Presentation on theme: "Keynesian Model of the trade balance TB & income Y. Key assumption: P fixed =>. Mundell-Fleming model Key additional assumption: international capital."— Presentation transcript:
Keynesian Model of the trade balance TB & income Y. Key assumption: P fixed =>. Mundell-Fleming model Key additional assumption: international capital flows KA respond to interest rates i. LECTURE 2: The Mundell-Fleming Model with a Fixed Exchange Rate Questions: Effect of fiscal expansion or other . Effect of monetary expansion /.
ALTERNATE APPROACHES TO DETERMINATION OF EXTERNAL BALANCE Elasticities Approach to the Trade Balance Keynesian Approach to the Trade Balance Mundell-Fleming Model of the Balance of Payments Monetary Approach to the Balance of Payments NonTraded Goods or Dependent-Economy Model of the Trade Balance Intertemporal Approach to the Current Account
KEYNESIAN MODEL OF THE TRADE BALANCE Import demand is a function of the exchange rate & income. The same for exports: => TB = X(E, Y*) – IM(E, Y), where IM is here defined to be import spending expressed in domestic terms.. If the domestic country is small, Y* is exogenous; drop it for simplicity. Rewrite TB =. and we assume the Marshall-Lerner condition holds:. Notationally, we embody all E effects (whether via exports or imports) in ;
STYLIZED J-CURVES With instantaneous pass-through to import prices With delayed pass-through to import prices
Empirical estimates of sensitivity of exports and imports to E & Y For empirical purposes, we estimate by OLS regression – with allowance for lags, giving J-curve; – controlling for income Y & Y* as well as E, – shown in logs, giving parameters as: price elasticities & income elasticities. Illustration: Marquez (2002) finds for most Asian countries: – Marshall-Lerner condition holds, after a couple of years, and – income elasticities are in the range. log X
Estimated price elasticities (LR) satisfy the Marshall-Lerner Condition. Estimated income elasticities are mostly between
An application of the marginal propensity to import: Bussière, Callegari, Ghironi, Sestieri, & N.Yamano, 2013, "Estimating Trade Elasticities: Demand Composition and the Trade Collapse of " Why did trade fall so much more sharply than income in the global recession? 2009
Bussière, Callegari, Ghironi, Sestieri, & Yamano, 2013, "Estimating Trade Elasticities: Demand Composition and the Trade Collapse of " Why did trade fall so sharply in the global recession? The usual explanations involve trade credit, inventories, and trade in intermediate inputs.
Behavior of real components of GDP in the recession Demand, adjusted for import-intensity GDP Investment Imports & Exports Bussière, Callegari, Ghironi, Sestieri, & N.Yamano, "Estimating Trade Elasticities: Demand Composition and the Trade Collapse of “ Bussière et al (2013) argue that Investment, which declined much more in 2009 than the other components of GDP, has a higher marginal propensity to import than the other components.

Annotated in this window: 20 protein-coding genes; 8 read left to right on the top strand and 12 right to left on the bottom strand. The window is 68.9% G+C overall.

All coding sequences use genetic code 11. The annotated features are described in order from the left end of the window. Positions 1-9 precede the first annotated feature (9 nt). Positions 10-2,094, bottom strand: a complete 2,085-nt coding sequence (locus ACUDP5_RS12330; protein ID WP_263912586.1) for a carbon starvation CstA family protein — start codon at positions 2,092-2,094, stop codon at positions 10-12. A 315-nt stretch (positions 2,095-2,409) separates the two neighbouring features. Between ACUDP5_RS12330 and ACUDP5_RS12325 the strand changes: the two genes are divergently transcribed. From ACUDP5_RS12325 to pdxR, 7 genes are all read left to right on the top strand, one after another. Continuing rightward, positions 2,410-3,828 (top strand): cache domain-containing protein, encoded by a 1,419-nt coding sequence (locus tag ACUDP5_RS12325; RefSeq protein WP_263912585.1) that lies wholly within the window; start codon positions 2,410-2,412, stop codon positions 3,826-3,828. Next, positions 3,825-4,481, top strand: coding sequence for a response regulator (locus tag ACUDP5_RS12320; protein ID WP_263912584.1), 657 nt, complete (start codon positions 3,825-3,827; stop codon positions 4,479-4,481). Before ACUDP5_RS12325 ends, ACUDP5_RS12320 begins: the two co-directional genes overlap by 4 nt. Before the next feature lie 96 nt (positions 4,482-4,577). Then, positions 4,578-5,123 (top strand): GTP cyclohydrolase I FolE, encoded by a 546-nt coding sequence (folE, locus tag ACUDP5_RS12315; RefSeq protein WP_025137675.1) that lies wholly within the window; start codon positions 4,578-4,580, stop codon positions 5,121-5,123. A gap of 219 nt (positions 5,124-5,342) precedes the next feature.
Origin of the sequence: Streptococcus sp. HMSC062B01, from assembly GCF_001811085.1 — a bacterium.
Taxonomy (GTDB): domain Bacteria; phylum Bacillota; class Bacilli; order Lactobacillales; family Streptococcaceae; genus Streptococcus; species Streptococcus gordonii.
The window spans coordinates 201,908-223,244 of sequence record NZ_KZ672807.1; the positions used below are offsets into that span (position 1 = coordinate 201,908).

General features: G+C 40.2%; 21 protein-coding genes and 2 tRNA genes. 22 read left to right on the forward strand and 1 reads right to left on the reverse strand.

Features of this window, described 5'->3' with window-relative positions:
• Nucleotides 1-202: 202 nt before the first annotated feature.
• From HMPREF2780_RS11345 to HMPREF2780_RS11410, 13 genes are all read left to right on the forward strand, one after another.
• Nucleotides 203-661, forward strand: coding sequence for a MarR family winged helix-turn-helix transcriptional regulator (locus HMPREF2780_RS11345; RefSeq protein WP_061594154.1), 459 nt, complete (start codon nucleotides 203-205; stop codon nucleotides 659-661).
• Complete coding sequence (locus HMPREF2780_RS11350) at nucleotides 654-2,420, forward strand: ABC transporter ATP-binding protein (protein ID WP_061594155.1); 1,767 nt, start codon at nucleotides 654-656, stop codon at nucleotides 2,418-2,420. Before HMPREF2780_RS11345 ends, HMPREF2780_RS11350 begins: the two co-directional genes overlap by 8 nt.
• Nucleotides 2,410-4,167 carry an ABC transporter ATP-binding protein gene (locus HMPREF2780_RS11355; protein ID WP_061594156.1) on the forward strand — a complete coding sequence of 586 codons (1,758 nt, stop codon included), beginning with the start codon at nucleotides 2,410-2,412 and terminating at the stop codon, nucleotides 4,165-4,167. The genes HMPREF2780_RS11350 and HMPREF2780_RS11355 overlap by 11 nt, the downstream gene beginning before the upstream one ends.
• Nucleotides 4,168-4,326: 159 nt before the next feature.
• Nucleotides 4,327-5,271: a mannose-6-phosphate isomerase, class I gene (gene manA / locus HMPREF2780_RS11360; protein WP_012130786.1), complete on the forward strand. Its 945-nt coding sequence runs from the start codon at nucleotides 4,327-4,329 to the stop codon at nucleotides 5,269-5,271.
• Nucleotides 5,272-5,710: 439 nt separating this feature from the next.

Trade Balance = TB = (E) – mY. Aggregate output = domestic Aggregate Demand + net foreign demand: Y = A(i, Y) + TB(E, Y), More specifically, let A(i, Y) = Ā - b(i) + cY, where the function -b( ) captures the negative effect of the interest rate i on investment spending, consumer durables, etc. Solve to get the IS curve: where s 1 – c is the marginal propensity to save. where and. Combining equations, Y =
IS curve: An inverse relationship between i and Y consistent with the equilibrium that supply = demand in the goods market. An increase in spending, Ā, e.g., a fiscal expansion, shifts IS to the right by the multiplier 1/(s+m).
The overall balance of payments is given by BP = TB + KA, where , the degree of capital mobility > 0. We want to graph BP = 0. Solve for the interest rate: The Mundell-Fleming model introduces capital flows: slope = m/
A monetary expansion shifts the LM curve to the right. LM´ Do central banks actually set M? Supposedly they set M1, in the 1980s heyday of monetarism. Also the monetary base made a comeback after 2008: Quantitative Easing. Normally they think in terms of setting i. Still, the role of the LM equation can be taken by a Taylor Rule, which describes central banks as setting i in response to Y & inflation. →
Appendix: Causes of Developing Country BoP Surpluses & Strong economic performance (especially China & India) -- IS shifts right. Easy monetary policy in US and other major industrialized countries (low i*) -- BP shifts down. Big boom in mineral & agricultural commodities (esp. Africa & Latin America) -- BP shifts right.
Causes of BoP Surpluses in Developing Countries , & I.“Pull” Factors (internal causes) 1. Monetary stabilization => LM shifts up 2. Removal of capital controls => κ rises 3. Spending boom => IS shifts out/up II. “Push” Factors (external causes) 1.Low interest rates in rich countries => i* down => 2.Boom in export markets => BP shifts down out }